Former Golf Course Transformed into
Wetlands and Public Green Space
The site of a former golf course has been restored to a wetland ecosystem in order to reduce sediment and nutrients entering water system and provide a space for outdoor public recreation.
The Macatawa River in western Michigan flows into Lake Macatawa and is part of the Lake Michigan watershed. The area is prone to flash floods that cause erosion, sediment build up, and an increase in nutrient pollution in the ecosystem. These nutrients have caused toxic algal blooms in Lake Macatawa in the past. The Ottawa County Parks and Recreation Department is working to combat this by restoring the wetlands and floodplains along the river to their natural conditions. The department recently purchased a golf course adjacent to the river when the parent country club ran into financial difficulties. Thanks to a grant from the Great Lakes Restoration Initiative and a conservation easement from a local business, the parks department has replaced turf grass with native vegetation throughout the former golf course, which has reduced storm water runoff as well as pesticide and fertilizer use—and has created an outdoor green space for the Holland community to enjoy. Crews converted 53 acres of the 122-acre property into wetlands and restored stream banks and riparian areas. Rocks were placed at the base of the stream banks to provide support and prevent sedimentation. Crews also helped reestablish native vegetation and shrubs, creating a root system that holds soil in place. The river itself was partially restored to its natural course by removing or reconfiguring several bridges that were used as part of the golf cart path system and were affecting stream flow.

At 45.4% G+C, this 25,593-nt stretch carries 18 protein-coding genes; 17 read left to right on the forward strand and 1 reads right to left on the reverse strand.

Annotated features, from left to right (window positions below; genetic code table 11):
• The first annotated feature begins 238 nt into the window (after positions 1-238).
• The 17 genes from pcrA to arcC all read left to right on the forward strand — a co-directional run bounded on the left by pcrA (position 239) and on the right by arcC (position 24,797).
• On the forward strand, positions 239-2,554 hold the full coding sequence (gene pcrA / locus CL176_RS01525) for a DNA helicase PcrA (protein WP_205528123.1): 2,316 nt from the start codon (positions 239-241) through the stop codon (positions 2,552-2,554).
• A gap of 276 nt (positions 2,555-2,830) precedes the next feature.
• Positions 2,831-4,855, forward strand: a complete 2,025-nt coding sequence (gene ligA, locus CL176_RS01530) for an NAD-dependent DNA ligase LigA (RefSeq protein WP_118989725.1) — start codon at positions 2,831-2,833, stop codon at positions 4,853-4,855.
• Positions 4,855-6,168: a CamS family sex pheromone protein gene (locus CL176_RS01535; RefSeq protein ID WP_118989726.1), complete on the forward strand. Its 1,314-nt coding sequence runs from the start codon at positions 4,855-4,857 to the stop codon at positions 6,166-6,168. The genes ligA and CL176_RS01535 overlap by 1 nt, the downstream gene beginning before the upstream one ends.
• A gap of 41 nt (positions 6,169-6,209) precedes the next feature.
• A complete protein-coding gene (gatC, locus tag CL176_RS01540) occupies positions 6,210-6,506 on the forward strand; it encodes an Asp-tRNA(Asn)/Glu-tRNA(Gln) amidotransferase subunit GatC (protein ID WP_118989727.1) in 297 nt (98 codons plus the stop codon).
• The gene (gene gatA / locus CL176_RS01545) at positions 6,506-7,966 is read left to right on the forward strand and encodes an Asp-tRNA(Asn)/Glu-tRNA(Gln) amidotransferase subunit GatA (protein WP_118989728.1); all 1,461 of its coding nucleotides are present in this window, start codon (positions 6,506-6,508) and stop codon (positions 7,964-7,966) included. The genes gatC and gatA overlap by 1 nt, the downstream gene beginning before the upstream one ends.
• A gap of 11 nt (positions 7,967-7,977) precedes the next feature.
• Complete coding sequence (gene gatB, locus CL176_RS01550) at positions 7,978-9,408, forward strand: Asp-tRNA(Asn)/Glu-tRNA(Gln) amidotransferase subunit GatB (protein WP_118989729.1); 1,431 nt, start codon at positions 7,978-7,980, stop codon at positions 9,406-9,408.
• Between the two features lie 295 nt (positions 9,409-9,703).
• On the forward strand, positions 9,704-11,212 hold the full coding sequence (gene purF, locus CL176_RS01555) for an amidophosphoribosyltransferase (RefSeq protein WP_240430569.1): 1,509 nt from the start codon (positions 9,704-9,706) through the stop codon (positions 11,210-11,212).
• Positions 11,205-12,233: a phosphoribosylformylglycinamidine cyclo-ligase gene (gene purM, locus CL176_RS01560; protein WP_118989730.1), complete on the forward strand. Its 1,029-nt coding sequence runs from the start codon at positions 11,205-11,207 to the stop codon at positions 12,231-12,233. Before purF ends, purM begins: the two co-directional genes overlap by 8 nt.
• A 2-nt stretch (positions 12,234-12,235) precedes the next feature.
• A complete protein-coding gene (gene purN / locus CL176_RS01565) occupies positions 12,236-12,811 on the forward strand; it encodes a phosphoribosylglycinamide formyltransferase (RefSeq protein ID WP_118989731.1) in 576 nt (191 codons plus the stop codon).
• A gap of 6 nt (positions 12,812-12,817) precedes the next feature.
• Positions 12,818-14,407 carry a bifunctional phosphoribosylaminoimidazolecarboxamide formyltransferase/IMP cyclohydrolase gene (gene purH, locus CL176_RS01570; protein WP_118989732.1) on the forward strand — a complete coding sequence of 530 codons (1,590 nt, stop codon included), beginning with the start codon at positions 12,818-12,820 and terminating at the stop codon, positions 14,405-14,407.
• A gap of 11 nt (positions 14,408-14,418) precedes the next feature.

Resource Challenges Addressed
- Flash flooding
- Severe streambank eroision
- Harmful algal blooms
- Polluted sediment in Lake Michigan
- Inadequate wildlife habitat
MACATAWA RIVER STREAMBANK RESTORATION
Location: Holland, Mich.
Approximate cost: $1,419,000 with $646,000 provided by the Great Lakes Restoration Initiative
Key partners: Great Lakes Restoration Initiative, the Outdoor Discovery Center Macatawa Greenway, the Macatawa Area Coordinating Council, and Request Foods, Inc.
Types of jobs created: Wildlife biologists, hydrologists, wetland/stream restoration experts, landscape architects, engineers, administrative and planning staff, park staff, and general laborers.
Results and Accomplishments
The project has improved water quality by repairing eroded stream banks and reestablishing riparian areas to reduce sedimentation and pollution. The restored wetlands have also improved the quality of wildlife habitat. There has been a noticeable increase in waterfowl populations, and parks department staff are monitoring other types of wildlife such as amphibians. The restoration project has also increased outdoor recreational opportunities for local residents.